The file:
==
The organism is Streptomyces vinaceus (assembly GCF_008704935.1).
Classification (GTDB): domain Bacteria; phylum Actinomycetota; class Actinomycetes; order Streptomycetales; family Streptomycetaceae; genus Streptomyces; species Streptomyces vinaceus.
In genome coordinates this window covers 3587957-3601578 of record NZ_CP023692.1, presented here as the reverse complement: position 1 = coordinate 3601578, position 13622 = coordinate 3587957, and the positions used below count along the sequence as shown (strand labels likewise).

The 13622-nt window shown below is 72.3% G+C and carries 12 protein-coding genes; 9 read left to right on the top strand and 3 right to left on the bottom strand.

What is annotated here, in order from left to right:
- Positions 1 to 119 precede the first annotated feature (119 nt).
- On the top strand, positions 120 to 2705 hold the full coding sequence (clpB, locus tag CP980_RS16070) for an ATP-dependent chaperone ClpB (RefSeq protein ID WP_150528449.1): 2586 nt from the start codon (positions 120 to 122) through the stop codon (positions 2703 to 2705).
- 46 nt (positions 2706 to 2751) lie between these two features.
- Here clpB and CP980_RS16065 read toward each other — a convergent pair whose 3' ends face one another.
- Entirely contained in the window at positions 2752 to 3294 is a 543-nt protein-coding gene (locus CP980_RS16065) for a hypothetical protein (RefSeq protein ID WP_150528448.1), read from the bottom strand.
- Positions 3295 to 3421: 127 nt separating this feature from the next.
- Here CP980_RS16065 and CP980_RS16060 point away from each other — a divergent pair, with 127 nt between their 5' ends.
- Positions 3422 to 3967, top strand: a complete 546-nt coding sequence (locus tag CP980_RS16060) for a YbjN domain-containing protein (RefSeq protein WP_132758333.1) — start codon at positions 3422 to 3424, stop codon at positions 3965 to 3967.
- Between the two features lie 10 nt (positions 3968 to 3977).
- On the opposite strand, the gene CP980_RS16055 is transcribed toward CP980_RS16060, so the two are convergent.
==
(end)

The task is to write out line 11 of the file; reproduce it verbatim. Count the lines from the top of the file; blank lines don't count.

- Positions 3295 to 3421: 127 nt separating this feature from the next.